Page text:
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I can't seem to find much information about custom exception classes.

What I do know

You can declare your custom error class and let it inherit from StandardError, so it can be rescued:

class MyCustomError < StandardError
end

This allows you to raise it using:

raise MyCustomError, "A message"

and later, get that message when rescuing

rescue MyCustomError => e
  puts e.message # => "A message"

What I don't know

I want to give my exception some custom fields, but I want to inherit the message attribute from the parent class. I found out reading on this topic that @message is not an instance variable of the exception class, so I'm worried that my inheritance won't work.

Can anyone give me more details to this? How would I implement a custom error class with an object attribute? Is the following correct:

class MyCustomError < StandardError
  attr_reader :object
  def initialize(message, object)
    super(message)
    @object = object
  end
end

And then:

raise MyCustomError.new(anObject), "A message"

to get:

rescue MyCustomError => e
  puts e.message # => "A message"
  puts e.object # => anObject

will it work, and if it does, is this the correct way of doing things?

share|improve this question
1  
Don't rescue Exception => e. It's broader than the default rescue => e which extends from StandardError, and catches everything including Ctrl+C. I'd do rescue MyCustomError => e. –  Ryan Taylor Feb 20 at 17:47
1  
@RyanTaylor I edited my question for the more proper approach. –  MDeSchaepmeester Feb 21 at 23:59

2 Answers 2

up vote 26 down vote accepted

raise already sets the message so you don't have to pass it to the constructor:

class MyCustomError < StandardError
  attr_reader :object

  def initialize(object)
    @object = object
  end
end

begin
  raise MyCustomError.new("an object"), "a message"
rescue MyCustomError => e
  puts e.message # => "a message"
  puts e.object # => "an object"
end

I've replaced rescue Exception with rescue MyCustomError, see Why is it bad style to `rescue Exception => e` in Ruby?.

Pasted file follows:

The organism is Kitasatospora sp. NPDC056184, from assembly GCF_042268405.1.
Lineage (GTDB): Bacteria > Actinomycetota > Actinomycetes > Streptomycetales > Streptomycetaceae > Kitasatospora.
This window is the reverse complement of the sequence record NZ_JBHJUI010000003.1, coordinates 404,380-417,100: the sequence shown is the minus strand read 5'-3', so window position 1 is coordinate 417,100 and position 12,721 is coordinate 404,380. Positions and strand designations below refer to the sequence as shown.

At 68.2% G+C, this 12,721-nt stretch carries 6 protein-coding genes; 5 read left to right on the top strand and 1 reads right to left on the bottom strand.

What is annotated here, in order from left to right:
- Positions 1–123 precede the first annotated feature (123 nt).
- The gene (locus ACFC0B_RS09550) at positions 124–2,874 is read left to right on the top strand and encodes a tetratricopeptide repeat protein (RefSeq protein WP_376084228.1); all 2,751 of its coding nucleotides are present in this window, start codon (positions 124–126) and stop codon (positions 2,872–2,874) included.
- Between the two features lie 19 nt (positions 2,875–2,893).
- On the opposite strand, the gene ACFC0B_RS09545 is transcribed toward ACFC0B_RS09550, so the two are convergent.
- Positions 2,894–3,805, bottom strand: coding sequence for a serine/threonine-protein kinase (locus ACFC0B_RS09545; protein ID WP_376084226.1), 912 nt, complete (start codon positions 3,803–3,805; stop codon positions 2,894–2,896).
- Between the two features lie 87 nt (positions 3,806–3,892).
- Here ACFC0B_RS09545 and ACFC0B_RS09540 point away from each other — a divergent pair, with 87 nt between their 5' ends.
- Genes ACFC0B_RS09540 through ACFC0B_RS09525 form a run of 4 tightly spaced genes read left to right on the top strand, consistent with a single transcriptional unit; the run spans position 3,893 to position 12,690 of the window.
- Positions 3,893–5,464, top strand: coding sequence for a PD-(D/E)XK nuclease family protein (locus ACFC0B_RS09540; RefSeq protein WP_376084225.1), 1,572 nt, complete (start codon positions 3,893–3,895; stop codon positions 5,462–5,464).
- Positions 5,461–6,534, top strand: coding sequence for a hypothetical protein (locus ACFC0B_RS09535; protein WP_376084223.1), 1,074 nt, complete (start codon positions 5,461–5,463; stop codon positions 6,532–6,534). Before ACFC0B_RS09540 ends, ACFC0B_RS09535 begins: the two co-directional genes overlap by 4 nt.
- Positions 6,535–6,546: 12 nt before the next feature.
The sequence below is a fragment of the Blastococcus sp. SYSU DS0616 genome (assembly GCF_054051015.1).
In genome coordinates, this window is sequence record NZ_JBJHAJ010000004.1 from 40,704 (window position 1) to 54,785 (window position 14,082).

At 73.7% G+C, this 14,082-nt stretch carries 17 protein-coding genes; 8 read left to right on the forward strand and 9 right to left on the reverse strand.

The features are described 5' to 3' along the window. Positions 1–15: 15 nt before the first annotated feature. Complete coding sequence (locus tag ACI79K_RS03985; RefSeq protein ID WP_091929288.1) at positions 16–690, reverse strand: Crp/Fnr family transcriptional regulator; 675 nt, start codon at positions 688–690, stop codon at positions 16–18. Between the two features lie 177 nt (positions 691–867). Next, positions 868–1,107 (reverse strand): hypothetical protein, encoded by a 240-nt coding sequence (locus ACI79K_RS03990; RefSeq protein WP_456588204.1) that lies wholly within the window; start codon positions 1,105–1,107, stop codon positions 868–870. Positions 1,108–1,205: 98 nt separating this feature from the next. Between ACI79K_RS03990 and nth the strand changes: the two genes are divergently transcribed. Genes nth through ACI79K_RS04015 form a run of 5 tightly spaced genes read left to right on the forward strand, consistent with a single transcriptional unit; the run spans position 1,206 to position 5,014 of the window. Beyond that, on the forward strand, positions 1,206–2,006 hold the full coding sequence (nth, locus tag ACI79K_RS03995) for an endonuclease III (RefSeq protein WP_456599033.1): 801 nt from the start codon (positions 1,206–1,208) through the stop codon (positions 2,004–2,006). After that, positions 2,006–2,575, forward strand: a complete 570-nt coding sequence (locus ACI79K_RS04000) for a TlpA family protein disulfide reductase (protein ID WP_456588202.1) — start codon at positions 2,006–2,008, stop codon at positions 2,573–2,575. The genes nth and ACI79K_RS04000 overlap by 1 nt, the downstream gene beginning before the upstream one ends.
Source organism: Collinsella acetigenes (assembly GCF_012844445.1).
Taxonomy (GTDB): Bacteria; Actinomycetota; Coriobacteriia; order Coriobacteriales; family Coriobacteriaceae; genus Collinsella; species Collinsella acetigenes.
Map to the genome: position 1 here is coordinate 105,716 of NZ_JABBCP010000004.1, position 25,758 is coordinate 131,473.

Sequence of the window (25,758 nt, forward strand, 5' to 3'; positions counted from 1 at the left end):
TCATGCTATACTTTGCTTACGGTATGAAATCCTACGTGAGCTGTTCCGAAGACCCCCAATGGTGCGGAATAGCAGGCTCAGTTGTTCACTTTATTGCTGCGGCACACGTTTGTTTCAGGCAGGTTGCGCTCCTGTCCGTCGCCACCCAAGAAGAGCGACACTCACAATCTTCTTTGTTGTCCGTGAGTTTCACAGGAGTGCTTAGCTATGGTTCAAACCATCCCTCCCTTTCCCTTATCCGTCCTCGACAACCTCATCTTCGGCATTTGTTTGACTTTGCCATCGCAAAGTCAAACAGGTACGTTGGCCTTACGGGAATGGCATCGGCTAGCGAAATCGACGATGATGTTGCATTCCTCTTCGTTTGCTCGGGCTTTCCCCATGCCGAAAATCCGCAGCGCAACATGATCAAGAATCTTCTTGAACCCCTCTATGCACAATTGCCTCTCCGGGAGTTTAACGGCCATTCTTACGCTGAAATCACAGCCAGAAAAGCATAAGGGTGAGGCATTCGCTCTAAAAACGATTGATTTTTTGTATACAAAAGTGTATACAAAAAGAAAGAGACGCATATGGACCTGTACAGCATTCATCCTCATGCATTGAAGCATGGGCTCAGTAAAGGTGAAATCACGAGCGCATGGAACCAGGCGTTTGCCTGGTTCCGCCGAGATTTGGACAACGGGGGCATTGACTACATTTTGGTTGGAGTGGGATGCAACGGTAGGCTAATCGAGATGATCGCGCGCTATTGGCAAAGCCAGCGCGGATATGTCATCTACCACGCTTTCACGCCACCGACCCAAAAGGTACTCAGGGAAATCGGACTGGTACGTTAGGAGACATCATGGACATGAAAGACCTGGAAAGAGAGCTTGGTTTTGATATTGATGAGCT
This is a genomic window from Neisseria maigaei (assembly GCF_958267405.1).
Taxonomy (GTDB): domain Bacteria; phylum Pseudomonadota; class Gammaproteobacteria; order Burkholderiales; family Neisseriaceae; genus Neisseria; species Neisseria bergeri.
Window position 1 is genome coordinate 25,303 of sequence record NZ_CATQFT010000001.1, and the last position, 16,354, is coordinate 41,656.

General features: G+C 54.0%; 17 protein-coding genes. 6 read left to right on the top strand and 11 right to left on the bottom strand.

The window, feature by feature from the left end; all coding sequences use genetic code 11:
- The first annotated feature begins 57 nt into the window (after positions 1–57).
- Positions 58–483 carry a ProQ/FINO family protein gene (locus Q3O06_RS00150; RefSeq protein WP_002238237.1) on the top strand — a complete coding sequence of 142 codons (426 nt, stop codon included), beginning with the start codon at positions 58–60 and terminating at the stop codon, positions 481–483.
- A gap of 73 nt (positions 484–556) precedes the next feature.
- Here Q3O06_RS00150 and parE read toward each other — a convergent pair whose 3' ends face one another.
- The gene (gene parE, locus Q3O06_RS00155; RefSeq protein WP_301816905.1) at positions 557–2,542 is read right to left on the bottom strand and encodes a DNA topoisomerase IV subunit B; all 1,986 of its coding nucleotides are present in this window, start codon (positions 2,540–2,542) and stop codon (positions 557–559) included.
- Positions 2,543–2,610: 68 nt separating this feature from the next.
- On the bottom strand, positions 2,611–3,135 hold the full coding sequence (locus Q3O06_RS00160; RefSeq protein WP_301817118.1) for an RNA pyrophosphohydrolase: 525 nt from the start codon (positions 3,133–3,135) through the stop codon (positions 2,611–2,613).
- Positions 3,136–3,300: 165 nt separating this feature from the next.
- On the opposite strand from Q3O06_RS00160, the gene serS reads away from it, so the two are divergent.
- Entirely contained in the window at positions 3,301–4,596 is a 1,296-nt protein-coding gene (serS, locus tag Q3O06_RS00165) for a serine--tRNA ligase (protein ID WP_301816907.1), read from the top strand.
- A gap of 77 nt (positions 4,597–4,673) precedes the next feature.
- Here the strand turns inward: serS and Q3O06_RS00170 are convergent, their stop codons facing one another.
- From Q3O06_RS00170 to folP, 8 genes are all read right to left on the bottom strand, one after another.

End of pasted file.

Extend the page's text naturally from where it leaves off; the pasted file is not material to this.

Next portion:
share|improve this answer
    
I'll accept your answer because you showed me the entire syntax. Thanks! –  MDeSchaepmeester Apr 20 '13 at 8:22
1  
Here we doing rescue Exception, but why not rescue MyCustomError? –  Dfr Jun 22 '13 at 10:45
    
@Dfr I've updated the code –  Stefan Apr 15 at 6:19
    
@ArupRakshit that link is dead –  jtzero Dec 19 at 15:33

Your idea is right, but the way you call it is wrong. It should be

raise MyCustomError.new(an_object, "A message")
share|improve this answer
    
Okay, I thought that the message you gave was a second parameter to the raise keyword or something. –  MDeSchaepmeester Apr 19 '13 at 14:38
    
You redefined initialize to take two arguments. new passes the arguments to initialize. –  sawa Apr 19 '13 at 14:39
    
Or, you can omit the parentheses. –  sawa Apr 19 '13 at 14:40
    
I understand that bit, but the poster of the topic I linked to in my question does it like this: raise(BillRowError.new(:roamingcalls, @index), "Roaming Calls field missing"). So he calls raise with two parameters: a new BillRowError object, and his message. I'm just confused by the syntax... On other tutorials I always see it like this: raise Error, message –  MDeSchaepmeester Apr 19 '13 at 14:41
1  
The problem is not with how many arguments you pass to raise; that is pretty much flexible. The problem is that you defined initialize to take two arguments and only gave one. Look in your example. BillRowError.new(:roamingcalls, @index) is given two arguments. –  sawa Apr 19 '13 at 14:48

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